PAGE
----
Ask Stuart V. Braun, MD, what he does as Chief of Pediatric Orthopaedics and Scoliosis at Floating Hospital for Children, and he’ll enthusiastically tell you how he and his team take care of children – from newborns to young adults – with a wide variety of musculoskeletal problems.
Ask him to explain what these problems include, and he’ll enumerate a broad range of conditions from fractures and sports-related injuries to scoliosis and spinal deformities, hip dysplasia, neuromuscular problems like cerebral palsy, and genetic or syndrome-related issues such as dwarfism.
And then he says, simply, “It’s the best job in the world.”
Braun’s enthusiasm and dedication exemplify the quality and responsiveness of the care that his division provides. For referring physicians’ young patients and their parents, this not only means access to highly trained and experienced subspecialists, but also an unparalleled sense of kindness during what can be a challenging time for families.
“Aspects of what we do distinguish us,” says Braun. “As a premier tertiary hospital, we have the resources to take care of problems from the simple to the complex. Simple issues we treat simply. For more complicated issues, multiple specialists convene and collaborate on what the patient needs at each visit.
“For example, if a child with cerebral palsy is having leg-movement difficulty, there may be neurological issues that require a neurologist’s expertise, functional issues that a physiatrist would care for, or surgical needs that I would address,” he continues. “Because we all work together in close physical proximity, I can pick up the phone or just walk down the hall to bring in a colleague when necessary. It makes for coherent, efficient care, and it makes the patient’s experience as easy as possible, reducing the need for multiple visits.”
The Pediatric Orthopaedics resources available at Floating Hospital for Children are deep and broad.
“Pediatric orthopaedic surgery is an area of innovation,” Braun says. “My predecessor Michael J. Goldberg, MD – who remains a consultant to our division – developed this specialized center for children with genetic syndromes and dysplasia more than 20 years ago, and we have always been a center of excellence for that.
“We also have expertise in complex spinal care, doing cutting-edge work with spinal implants and deformities, and we’ve had advanced training in correcting clubfoot deformity with the Ponseti method,” he continues. “And we have a great deal of expertise in adolescent and young adult hip disorders, including early arthritis.”
“Few other hospitals have this level of training and expertise in pediatric orthopaedics,” notes Floating Orthopaedic Surgeon Puru A. Gholve, MD,. In fact, he characterizes the Floating Hospital for Children as “a front-runner” in the advanced surgical treatment of hip impingement and dysplasia in adolescents and young adults. “We are doing cutting-edge work in open surgical hip dislocation, hip arthroscopy and periacetabular osteotomy,” he adds.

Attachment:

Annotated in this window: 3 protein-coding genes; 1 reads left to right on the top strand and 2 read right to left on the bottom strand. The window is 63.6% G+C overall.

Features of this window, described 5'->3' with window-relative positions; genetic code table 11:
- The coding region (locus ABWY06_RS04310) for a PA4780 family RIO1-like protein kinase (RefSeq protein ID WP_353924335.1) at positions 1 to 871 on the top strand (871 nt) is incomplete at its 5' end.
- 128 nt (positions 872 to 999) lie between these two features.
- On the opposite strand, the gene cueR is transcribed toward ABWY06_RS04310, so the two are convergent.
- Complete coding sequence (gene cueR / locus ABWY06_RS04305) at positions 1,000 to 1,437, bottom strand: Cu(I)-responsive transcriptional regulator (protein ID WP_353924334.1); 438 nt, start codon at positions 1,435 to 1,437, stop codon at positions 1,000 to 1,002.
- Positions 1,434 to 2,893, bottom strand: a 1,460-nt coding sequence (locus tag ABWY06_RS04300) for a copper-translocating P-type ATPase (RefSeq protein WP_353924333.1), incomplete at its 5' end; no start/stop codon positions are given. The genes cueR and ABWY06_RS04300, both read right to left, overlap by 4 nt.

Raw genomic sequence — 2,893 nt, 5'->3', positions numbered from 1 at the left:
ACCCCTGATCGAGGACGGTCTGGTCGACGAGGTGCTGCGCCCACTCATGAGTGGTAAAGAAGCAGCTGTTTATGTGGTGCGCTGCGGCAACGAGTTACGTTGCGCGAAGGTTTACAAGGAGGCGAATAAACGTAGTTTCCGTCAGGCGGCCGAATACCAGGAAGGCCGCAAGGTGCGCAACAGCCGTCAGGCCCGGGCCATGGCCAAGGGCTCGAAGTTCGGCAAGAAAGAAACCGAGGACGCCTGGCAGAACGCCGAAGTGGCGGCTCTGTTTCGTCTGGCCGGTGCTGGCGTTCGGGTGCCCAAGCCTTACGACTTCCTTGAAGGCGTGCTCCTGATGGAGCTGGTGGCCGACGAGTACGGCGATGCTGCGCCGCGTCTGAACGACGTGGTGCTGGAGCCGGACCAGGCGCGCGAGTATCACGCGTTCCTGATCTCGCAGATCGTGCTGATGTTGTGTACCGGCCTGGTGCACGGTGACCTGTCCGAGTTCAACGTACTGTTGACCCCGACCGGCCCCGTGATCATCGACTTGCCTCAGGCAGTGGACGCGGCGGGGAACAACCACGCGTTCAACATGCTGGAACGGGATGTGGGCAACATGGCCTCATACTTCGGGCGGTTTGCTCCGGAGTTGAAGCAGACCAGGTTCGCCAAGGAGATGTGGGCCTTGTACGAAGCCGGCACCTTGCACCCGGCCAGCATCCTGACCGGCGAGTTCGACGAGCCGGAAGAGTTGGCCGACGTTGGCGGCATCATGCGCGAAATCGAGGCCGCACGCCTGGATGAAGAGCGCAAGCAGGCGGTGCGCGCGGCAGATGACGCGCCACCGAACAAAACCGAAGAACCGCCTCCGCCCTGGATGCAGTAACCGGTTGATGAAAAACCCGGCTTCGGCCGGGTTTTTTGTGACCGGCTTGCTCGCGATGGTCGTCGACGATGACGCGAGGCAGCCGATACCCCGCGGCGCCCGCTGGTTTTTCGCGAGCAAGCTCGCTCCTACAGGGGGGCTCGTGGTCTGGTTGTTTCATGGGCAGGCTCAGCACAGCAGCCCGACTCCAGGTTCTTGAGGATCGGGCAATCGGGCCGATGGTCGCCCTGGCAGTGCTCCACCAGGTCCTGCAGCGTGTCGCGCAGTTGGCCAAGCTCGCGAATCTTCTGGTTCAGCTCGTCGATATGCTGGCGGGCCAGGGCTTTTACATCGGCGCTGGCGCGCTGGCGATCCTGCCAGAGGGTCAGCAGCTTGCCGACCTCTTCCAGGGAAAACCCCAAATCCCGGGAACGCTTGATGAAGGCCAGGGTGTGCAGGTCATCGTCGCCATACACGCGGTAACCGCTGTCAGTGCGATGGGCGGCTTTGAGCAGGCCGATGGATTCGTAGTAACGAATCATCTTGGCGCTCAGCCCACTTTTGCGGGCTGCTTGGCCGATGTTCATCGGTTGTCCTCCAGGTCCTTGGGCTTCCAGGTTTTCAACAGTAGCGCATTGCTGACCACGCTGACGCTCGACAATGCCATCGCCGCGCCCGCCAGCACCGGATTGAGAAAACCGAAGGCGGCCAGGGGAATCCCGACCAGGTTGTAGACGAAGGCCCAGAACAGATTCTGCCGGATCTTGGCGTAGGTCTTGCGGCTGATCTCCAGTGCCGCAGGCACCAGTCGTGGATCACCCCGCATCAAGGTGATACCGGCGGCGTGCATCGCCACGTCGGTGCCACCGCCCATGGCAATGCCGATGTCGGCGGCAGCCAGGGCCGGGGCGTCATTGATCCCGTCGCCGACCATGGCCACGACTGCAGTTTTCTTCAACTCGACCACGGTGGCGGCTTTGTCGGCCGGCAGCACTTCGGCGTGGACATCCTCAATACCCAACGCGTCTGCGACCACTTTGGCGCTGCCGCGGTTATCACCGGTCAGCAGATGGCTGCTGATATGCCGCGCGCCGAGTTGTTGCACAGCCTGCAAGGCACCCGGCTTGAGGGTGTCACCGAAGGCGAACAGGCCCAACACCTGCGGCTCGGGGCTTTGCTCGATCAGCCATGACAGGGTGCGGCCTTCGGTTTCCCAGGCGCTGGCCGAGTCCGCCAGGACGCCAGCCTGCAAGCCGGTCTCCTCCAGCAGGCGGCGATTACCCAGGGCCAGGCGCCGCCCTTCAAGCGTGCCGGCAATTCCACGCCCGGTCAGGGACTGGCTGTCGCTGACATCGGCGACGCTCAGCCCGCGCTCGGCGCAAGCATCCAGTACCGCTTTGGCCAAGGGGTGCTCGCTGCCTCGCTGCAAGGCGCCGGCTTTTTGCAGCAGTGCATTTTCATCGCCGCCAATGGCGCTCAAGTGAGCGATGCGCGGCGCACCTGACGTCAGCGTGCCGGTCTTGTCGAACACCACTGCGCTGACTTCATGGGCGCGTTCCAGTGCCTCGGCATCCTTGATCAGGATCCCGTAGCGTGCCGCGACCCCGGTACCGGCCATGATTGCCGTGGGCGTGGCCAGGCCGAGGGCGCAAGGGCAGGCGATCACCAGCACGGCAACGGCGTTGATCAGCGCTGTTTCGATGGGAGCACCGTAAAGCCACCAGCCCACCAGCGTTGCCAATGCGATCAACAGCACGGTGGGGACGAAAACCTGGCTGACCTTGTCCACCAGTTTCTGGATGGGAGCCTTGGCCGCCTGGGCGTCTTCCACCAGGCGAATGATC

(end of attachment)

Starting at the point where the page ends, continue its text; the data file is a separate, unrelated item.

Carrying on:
Braun’s and Gholve’s expertise is complemented by the talents of Christopher Geary, MD, who provides expert sports-related care. Part of the adult Orthopaedics Division of Tufts Medical Center, he has important expertise to share in the collaboration on pediatric patients with complex sports-related ligament problems.
Floating Hospital for Children is also distinguished by the careful, personal attention it gives to patients and their families.
“There’s a sense of intimacy and kindness that we extend to patients and families that’s the foundation of this hospital,” says Braun. “I can’t raise that flag high enough for this place. It’s not just the physicians and surgeons but also the nurses, technologists, office assistants – everyone across the breadth of care. And it’s genuine.”
A similar commitment extends to the referring physician community.
“We have an open-door referral policy,” says Braun. “If a referring physician has a patient with an urgent need, we’ll see that patient the same or next day; there’s always a pediatric orthopaedic surgeon in clinic every day of the week. If it’s an emergency, you can send the patient to our clinic or the ED. Everything we do is based on the priority of the patient’s needs and those of the referring physician.”
“If and when we find something significant, we’ll pick up the phone and call the referring physician to discuss it,” Gholve adds. “We don’t wait for dictation to be completed.”
“If there’s one message I want to convey to the referring community, it’s about the high level of complex care we provide and the unique way in which we do it – caring, patient-centered and integrated,” says Braun. “We love our work, and it shows in how we manage and work with patients and their pediatricians.”
As testament to this, Braun says that he and Gholve see patients today who are the children of patients who once saw Dr. Goldberg.